To keep track of the changes, you can make changes to your existing code by adding an extra line of code. To keep track of when or who added this feature, you have to add changes to an index then when satisfied with the new lines, you commit the changes from the index to the main branch. Think of the index like a platform that keeps track of how far you’ve gone before adding the incrementing lines of code collectively to the main project. To add files after making changes use this command.

git add app.js 

// To add multiple files, replace the filename with a period ( . ) to add all files.

When we are done adding our code changes like you’ve completely added a new feature or removed a bug, it’s high time we commit our changes to the master branch. Use this command to check what files are on the stage.

git status

The files with the green font are files that have been successfully added to the stage. The ones marked with red are the ones within the project but haven’t been added to the stage. This means you can have three files, modify all three but commit the changes you’ve made to only one of those files. Your Git bash should look like this. Note: i am using a different command line theme, so your result can be different from mine.

To commit the changes to master, use the following command.

git commit -m "This is the commit message"

The -m flag specifies that what follows is the commit message. This is a custom message intended to let your future self or other developers what was added in that commit. You can use something like git commit -m “Successfully fixed layout issue.” to keep track of the things you’ve added to the master branch.

Storing your files to Github

Now we will store our code online so we can access it anywhere, anytime. you can use GitHub or BitBucket for that.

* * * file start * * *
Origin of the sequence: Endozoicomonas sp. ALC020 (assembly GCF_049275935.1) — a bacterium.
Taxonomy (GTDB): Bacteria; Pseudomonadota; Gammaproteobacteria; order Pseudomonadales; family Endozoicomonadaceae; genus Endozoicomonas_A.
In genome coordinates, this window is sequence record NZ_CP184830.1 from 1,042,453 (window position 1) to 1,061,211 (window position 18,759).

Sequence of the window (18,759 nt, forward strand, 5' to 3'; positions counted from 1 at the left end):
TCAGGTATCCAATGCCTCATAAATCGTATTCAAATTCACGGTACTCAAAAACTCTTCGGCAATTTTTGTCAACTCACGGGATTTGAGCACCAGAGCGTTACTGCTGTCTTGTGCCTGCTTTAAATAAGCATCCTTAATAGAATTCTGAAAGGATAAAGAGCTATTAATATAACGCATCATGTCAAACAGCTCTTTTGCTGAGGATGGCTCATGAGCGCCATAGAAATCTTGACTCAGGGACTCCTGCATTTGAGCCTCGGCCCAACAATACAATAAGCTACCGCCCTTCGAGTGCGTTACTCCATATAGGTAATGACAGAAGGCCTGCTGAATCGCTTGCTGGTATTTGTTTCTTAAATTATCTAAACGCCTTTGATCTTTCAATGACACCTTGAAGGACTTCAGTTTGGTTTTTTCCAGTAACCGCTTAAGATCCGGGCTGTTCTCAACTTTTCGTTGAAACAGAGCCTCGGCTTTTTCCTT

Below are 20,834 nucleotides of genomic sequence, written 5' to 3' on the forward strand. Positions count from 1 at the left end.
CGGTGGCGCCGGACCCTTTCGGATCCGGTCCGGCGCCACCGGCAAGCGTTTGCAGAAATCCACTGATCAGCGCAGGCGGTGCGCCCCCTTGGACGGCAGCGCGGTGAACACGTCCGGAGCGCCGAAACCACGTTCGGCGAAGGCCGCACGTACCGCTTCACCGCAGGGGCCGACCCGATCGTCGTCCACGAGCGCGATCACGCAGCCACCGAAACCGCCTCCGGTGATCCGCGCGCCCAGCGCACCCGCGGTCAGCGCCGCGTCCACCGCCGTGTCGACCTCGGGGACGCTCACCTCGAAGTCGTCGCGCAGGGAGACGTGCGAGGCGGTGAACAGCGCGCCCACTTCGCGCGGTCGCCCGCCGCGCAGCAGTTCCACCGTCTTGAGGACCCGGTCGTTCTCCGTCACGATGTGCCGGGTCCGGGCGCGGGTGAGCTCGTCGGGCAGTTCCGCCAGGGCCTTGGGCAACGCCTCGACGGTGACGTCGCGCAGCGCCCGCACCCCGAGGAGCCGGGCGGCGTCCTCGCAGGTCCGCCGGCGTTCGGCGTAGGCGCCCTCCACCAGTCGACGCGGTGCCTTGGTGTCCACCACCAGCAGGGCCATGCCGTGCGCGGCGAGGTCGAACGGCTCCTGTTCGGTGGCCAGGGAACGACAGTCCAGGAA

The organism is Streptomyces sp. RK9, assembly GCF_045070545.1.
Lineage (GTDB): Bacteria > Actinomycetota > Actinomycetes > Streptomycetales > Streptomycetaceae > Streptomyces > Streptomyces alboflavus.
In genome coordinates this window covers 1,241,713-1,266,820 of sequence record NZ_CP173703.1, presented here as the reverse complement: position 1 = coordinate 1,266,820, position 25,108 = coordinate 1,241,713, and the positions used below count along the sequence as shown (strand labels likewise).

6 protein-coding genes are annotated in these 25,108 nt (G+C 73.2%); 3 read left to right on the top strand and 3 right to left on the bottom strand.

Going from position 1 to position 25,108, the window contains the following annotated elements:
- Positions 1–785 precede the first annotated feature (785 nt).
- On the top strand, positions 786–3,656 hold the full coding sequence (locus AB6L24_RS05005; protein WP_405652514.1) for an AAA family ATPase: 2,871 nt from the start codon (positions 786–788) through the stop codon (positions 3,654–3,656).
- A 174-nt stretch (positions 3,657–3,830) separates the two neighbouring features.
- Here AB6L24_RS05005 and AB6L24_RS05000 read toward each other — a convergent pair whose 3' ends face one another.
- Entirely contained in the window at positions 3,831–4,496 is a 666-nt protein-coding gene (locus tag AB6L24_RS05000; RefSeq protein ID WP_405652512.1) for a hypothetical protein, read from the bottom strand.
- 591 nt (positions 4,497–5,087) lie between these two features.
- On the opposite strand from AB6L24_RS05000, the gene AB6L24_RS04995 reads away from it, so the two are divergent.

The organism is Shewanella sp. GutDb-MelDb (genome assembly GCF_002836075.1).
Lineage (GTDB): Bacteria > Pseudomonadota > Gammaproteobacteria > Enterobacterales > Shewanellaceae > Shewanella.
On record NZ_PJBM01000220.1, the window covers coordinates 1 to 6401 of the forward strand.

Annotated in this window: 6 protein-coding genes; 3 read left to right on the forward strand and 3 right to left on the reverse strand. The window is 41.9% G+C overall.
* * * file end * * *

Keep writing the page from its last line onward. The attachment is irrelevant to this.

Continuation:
Git has a default file where you can list out folders and files you don’t want to upload called the .gitignore file. All the files and folders listed in this .gitignore file are ignored automatically when items are being uploaded. You can add the file names simply by using the echo command in your terminal as shown below.

echo node_modules >> .gitignore

Once you sign up for any of these two services, there should be an option “new repository”. Click on it and a new screen will pop up. The further process will be straight forward.

Note: Private repositories cannot be pulled without owner permission while public repositories are free to be pulled by anyone.

Now, to link your remote git repository to your online repository on GitHub or BitBucket, you attach an origin to your remote git project to specify the origin will be hosted online. You’ll use this command.

git remote add origin https://github.com/username/yourrepositoryname.git

To quickly add origins, just remember your GitHub or BitBucket username, add a slash and the repository name of the repository you created. When naming a repository, don’t add the .git, it’s added by default when you simply add the name like repositoryname.

To push the code to your repo, use the following command.

git push -u origin master

This will push your app to the master branch…

To pull the code from a different machine, you’ll initialize an empty git repository then use the following command to pull the repo.

git pull https://github.com/username/yourrepositoryname.git

If there are any dependencies listed in a package.json file, all you’ll have to do then is npm install and your project is good to go.

Using this technique, you can work on a project at work and continue to add some features at home using different machines. You wouldn’t need to carry your machine everywhere or your code in a flash drive.

With this basic knowledge about Git, you can now use it to share code with a team of developers, keep track of their changes, commit changes to your project, authorize contributors, create experimental features with branches, merge code, pull code for templates and code snippets.